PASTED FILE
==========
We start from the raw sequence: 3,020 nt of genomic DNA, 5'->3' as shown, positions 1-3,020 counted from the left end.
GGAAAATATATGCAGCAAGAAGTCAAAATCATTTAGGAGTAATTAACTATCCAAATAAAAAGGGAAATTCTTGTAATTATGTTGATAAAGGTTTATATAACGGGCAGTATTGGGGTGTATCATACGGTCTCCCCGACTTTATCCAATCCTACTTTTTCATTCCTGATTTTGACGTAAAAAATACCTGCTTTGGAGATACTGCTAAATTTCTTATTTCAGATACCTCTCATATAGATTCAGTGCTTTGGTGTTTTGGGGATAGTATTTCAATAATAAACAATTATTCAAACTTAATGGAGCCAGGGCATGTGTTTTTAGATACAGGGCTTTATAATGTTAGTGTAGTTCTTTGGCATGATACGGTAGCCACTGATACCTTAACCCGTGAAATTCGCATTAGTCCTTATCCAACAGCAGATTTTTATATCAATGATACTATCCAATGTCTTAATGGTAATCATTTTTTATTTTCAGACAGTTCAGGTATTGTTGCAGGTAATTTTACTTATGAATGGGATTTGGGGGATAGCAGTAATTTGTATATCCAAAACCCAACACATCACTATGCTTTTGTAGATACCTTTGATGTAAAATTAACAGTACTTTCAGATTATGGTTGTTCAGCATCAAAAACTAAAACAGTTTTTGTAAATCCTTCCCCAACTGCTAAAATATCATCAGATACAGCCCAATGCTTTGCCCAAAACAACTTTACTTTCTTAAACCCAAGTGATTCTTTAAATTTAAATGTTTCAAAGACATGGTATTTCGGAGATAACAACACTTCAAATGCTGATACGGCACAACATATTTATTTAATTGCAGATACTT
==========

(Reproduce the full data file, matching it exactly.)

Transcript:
We start from the raw sequence: 3,020 nt of genomic DNA, 5'->3' as shown, positions 1-3,020 counted from the left end.
GGAAAATATATGCAGCAAGAAGTCAAAATCATTTAGGAGTAATTAACTATCCAAATAAAAAGGGAAATTCTTGTAATTATGTTGATAAAGGTTTATATAACGGGCAGTATTGGGGTGTATCATACGGTCTCCCCGACTTTATCCAATCCTACTTTTTCATTCCTGATTTTGACGTAAAAAATACCTGCTTTGGAGATACTGCTAAATTTCTTATTTCAGATACCTCTCATATAGATTCAGTGCTTTGGTGTTTTGGGGATAGTATTTCAATAATAAACAATTATTCAAACTTAATGGAGCCAGGGCATGTGTTTTTAGATACAGGGCTTTATAATGTTAGTGTAGTTCTTTGGCATGATACGGTAGCCACTGATACCTTAACCCGTGAAATTCGCATTAGTCCTTATCCAACAGCAGATTTTTATATCAATGATACTATCCAATGTCTTAATGGTAATCATTTTTTATTTTCAGACAGTTCAGGTATTGTTGCAGGTAATTTTACTTATGAATGGGATTTGGGGGATAGCAGTAATTTGTATATCCAAAACCCAACACATCACTATGCTTTTGTAGATACCTTTGATGTAAAATTAACAGTACTTTCAGATTATGGTTGTTCAGCATCAAAAACTAAAACAGTTTTTGTAAATCCTTCCCCAACTGCTAAAATATCATCAGATACAGCCCAATGCTTTGCCCAAAACAACTTTACTTTCTTAAACCCAAGTGATTCTTTAAATTTAAATGTTTCAAAGACATGGTATTTCGGAGATAACAACACTTCAAATGCTGATACGGCACAACATATTTATTTAATTGCAGATACTT